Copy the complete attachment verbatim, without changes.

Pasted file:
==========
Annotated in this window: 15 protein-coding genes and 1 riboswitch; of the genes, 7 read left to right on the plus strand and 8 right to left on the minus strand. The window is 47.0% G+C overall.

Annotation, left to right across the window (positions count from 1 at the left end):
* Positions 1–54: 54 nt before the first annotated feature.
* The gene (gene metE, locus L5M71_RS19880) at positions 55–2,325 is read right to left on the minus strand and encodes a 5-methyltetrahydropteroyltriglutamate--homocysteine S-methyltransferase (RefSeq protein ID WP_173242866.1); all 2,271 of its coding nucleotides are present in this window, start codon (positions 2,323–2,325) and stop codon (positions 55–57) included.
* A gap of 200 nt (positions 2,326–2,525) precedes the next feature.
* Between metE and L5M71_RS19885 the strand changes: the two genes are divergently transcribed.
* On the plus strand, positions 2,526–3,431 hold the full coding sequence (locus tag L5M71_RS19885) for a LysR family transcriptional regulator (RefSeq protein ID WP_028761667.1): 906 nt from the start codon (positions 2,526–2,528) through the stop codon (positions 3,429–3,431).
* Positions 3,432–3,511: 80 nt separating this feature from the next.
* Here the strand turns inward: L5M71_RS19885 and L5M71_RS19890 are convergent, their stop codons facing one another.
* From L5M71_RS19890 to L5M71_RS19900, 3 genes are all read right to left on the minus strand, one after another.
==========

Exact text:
Annotated in this window: 15 protein-coding genes and 1 riboswitch; of the genes, 7 read left to right on the plus strand and 8 right to left on the minus strand. The window is 47.0% G+C overall.

Annotation, left to right across the window (positions count from 1 at the left end):
* Positions 1–54: 54 nt before the first annotated feature.
* The gene (gene metE, locus L5M71_RS19880) at positions 55–2,325 is read right to left on the minus strand and encodes a 5-methyltetrahydropteroyltriglutamate--homocysteine S-methyltransferase (RefSeq protein ID WP_173242866.1); all 2,271 of its coding nucleotides are present in this window, start codon (positions 2,323–2,325) and stop codon (positions 55–57) included.
* A gap of 200 nt (positions 2,326–2,525) precedes the next feature.
* Between metE and L5M71_RS19885 the strand changes: the two genes are divergently transcribed.
* On the plus strand, positions 2,526–3,431 hold the full coding sequence (locus tag L5M71_RS19885) for a LysR family transcriptional regulator (RefSeq protein ID WP_028761667.1): 906 nt from the start codon (positions 2,526–2,528) through the stop codon (positions 3,429–3,431).
* Positions 3,432–3,511: 80 nt separating this feature from the next.
* Here the strand turns inward: L5M71_RS19885 and L5M71_RS19890 are convergent, their stop codons facing one another.
* From L5M71_RS19890 to L5M71_RS19900, 3 genes are all read right to left on the minus strand, one after another.